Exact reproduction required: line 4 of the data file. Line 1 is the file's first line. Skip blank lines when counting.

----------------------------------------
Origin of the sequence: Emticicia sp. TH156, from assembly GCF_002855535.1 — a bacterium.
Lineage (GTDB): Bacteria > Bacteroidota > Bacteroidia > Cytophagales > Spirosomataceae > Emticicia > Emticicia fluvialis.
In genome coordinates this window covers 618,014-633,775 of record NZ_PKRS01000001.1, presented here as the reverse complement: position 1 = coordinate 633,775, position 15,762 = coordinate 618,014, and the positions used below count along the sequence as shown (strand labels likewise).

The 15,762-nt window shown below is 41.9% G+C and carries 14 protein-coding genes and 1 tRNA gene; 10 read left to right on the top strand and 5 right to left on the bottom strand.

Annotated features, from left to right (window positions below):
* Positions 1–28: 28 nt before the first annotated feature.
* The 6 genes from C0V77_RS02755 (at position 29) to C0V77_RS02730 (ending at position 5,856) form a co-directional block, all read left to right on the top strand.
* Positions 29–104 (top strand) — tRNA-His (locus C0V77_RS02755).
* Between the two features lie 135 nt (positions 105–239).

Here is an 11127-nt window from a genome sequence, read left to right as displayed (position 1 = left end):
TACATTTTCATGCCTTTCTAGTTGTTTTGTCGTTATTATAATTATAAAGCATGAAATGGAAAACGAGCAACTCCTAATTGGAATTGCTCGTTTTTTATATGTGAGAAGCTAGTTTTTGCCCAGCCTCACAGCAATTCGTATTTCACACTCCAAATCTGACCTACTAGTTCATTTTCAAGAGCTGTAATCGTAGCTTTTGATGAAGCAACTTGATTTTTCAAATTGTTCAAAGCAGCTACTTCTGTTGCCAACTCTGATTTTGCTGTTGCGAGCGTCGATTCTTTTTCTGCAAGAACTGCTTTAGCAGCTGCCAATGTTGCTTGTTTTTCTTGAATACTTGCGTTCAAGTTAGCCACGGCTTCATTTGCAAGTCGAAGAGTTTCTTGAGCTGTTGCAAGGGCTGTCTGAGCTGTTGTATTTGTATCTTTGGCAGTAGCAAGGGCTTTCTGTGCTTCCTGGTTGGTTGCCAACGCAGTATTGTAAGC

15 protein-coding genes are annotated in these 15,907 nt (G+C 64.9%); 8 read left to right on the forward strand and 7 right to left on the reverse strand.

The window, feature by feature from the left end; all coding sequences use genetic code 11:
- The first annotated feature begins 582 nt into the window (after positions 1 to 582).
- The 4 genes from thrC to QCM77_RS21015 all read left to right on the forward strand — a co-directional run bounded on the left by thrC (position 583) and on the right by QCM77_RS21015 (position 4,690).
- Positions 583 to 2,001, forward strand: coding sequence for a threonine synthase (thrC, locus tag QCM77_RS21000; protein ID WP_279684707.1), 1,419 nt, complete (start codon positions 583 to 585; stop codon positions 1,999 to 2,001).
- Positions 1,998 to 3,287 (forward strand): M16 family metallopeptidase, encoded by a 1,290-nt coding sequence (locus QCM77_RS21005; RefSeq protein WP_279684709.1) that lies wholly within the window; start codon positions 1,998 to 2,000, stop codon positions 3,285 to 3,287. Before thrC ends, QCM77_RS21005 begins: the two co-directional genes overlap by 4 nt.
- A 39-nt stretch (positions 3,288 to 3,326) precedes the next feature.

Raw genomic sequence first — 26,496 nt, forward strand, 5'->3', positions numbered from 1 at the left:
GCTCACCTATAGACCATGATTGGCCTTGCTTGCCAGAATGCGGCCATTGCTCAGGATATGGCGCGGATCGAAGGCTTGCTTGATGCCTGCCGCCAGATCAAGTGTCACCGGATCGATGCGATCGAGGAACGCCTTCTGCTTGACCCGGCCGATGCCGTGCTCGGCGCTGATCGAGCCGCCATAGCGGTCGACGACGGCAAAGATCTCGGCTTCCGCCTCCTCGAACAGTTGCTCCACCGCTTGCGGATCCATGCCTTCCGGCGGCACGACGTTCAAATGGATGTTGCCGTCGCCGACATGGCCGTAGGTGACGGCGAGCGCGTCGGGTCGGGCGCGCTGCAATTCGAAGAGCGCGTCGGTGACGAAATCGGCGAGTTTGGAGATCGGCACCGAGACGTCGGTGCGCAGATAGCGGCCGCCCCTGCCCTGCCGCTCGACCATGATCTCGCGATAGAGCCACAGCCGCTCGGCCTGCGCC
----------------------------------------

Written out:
The 15,762-nt window shown below is 41.9% G+C and carries 14 protein-coding genes and 1 tRNA gene; 10 read left to right on the top strand and 5 right to left on the bottom strand.